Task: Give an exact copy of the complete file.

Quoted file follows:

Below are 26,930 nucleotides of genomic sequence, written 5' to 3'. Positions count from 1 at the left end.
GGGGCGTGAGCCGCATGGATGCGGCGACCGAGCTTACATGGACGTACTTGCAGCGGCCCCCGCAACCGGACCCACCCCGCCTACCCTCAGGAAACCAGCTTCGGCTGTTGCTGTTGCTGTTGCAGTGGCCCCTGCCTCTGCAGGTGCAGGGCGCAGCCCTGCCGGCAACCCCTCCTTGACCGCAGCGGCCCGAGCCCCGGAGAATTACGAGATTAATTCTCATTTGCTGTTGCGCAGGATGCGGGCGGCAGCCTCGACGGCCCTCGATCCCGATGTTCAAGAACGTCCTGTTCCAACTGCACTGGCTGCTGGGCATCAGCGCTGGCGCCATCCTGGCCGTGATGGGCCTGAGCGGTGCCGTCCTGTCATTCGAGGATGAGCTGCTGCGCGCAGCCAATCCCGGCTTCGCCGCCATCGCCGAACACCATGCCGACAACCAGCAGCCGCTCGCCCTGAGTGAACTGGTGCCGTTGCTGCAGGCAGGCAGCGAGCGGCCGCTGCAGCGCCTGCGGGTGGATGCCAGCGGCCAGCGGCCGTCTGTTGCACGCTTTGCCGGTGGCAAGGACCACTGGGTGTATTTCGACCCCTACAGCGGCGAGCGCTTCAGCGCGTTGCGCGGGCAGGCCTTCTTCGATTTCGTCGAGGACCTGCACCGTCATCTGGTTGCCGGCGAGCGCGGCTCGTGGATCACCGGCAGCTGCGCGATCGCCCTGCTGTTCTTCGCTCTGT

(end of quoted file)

Below are 26,930 nucleotides of genomic sequence, written 5' to 3'. Positions count from 1 at the left end.
GGGGCGTGAGCCGCATGGATGCGGCGACCGAGCTTACATGGACGTACTTGCAGCGGCCCCCGCAACCGGACCCACCCCGCCTACCCTCAGGAAACCAGCTTCGGCTGTTGCTGTTGCTGTTGCAGTGGCCCCTGCCTCTGCAGGTGCAGGGCGCAGCCCTGCCGGCAACCCCTCCTTGACCGCAGCGGCCCGAGCCCCGGAGAATTACGAGATTAATTCTCATTTGCTGTTGCGCAGGATGCGGGCGGCAGCCTCGACGGCCCTCGATCCCGATGTTCAAGAACGTCCTGTTCCAACTGCACTGGCTGCTGGGCATCAGCGCTGGCGCCATCCTGGCCGTGATGGGCCTGAGCGGTGCCGTCCTGTCATTCGAGGATGAGCTGCTGCGCGCAGCCAATCCCGGCTTCGCCGCCATCGCCGAACACCATGCCGACAACCAGCAGCCGCTCGCCCTGAGTGAACTGGTGCCGTTGCTGCAGGCAGGCAGCGAGCGGCCGCTGCAGCGCCTGCGGGTGGATGCCAGCGGCCAGCGGCCGTCTGTTGCACGCTTTGCCGGTGGCAAGGACCACTGGGTGTATTTCGACCCCTACAGCGGCGAGCGCTTCAGCGCGTTGCGCGGGCAGGCCTTCTTCGATTTCGTCGAGGACCTGCACCGTCATCTGGTTGCCGGCGAGCGCGGCTCGTGGATCACCGGCAGCTGCGCGATCGCCCTGCTGTTCTTCGCTCTGT